LandFormer Review

LandFormer Review

The premise of Landformer is incredibly basic. Use a set of limited tools to either lower or raise the landscape to get all the land back to a flat position. It reminded me of the God game Populous or SimCity’s terraforming aspects. While in that game flattening the land was just the beginning (since you then needed to build on it), here making the land flat is its own reward… and the only goal you’ll be chasing.

It needs to be said up front that while the premise is basic, the gameplay shines for the complexity it offers. Limiting the player to six basic patterns covering a 3X3 portion of this 5X5 grid lets the game start off easy but escalate in difficulty pretty quickly. But I’m getting ahead of myself, let’s talk about how this all works.


Landformer is at its heart a puzzle game where the goal is to both raise and lower portions of the landscape to get everything back to perfectly flat. Raising them above that leads to hills and up again gives you mountains, lowing it gives you rivers and then oceans. It depends on how far away from center you are.

So you choose different patterns to place over the landscape and can then raise or lower the landscape to your heart’s content. You change between the patterns to get all the necessary tiles up and down enough to all be perfectly flat. Do this in the number of moves dictated and you beat the level and move on. Early in the game solutions are easy to see, but that really only lasts for the first 10 levels.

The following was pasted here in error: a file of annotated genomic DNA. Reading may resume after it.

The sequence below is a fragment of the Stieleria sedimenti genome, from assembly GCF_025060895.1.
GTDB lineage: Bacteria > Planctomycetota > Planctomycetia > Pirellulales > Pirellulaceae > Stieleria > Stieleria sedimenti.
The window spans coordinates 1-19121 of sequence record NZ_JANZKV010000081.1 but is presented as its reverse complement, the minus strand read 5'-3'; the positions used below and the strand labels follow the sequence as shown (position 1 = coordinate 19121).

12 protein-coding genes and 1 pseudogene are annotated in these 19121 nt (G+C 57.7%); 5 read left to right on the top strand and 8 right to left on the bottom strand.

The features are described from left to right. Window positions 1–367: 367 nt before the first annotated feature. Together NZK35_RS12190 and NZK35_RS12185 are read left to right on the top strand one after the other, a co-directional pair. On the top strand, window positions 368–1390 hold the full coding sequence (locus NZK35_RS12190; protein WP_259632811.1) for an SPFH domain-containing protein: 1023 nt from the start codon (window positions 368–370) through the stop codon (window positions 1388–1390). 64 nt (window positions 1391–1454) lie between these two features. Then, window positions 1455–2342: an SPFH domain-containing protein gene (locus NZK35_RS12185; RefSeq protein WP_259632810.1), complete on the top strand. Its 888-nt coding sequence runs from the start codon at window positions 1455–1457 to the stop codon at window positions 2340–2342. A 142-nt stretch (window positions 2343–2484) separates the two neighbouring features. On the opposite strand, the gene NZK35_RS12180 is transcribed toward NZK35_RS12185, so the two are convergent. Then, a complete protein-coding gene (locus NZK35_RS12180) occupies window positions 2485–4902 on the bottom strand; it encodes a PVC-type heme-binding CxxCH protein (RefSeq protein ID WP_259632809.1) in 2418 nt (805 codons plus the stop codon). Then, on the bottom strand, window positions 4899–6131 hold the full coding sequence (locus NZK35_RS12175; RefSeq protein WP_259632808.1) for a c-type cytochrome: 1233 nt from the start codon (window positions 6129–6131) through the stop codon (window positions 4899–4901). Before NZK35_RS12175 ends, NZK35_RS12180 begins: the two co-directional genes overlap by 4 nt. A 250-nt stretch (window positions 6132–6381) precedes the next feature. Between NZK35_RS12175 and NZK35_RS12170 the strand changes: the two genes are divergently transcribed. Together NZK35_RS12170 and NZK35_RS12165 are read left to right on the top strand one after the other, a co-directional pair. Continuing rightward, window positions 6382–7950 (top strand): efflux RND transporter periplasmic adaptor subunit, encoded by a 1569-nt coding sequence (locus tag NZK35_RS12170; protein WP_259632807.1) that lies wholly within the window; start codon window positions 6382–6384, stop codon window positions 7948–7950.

Landformer is a freemium game, and sadly only includes those 10 easy levels for free. It’s unfortunate because those levels are SO easy that I think it might turn some people away, there’s just no challenge there. But for $1.99 you get access to 50 more levels and those get incredibly hard. There’s an intense sense of satisfaction when you beat a difficult puzzle. There are no timers, just the maximum amount of moves allowed, so the game rewards patience and thinking ahead at your own pace.

The look of the game is cartoonish but fits perfectly for the tile layout that exists. There’s an optional “Disco” theme you can buy but it much too abstract for my tastes. I like seeing rivers and mountains, as it gives me a good hook into what I’m trying to accomplish. Also, I found it easier to associate needing to lower the landscape when seeing a hill, and not just a color.


There’s a level creator built in and even a feature built in to share your creations with friends. Sadly at the moment the only way to share those files is over email, where an URL is sent to download the level. So if you don’t have email set up for your device, there’s no way to do it. Personally with an iPod touch I’d like to see some different options to share. However, this is a small stumble in an otherwise fantastic game.

With only 10 levels included you barely get a taste of what Landformer really has to offer, and if you want to really see it in full bloom you have got to spring for the extra levels. I think they really should have included a few hard levels in the free version to really get puzzle fiends jonesing for their fix. Those that pony up for the 50 extra levels will not be disappointed. Landformer accomplishes exactly what it sets out to do, and I think I’ll be carrying it around on my device for quite some time.

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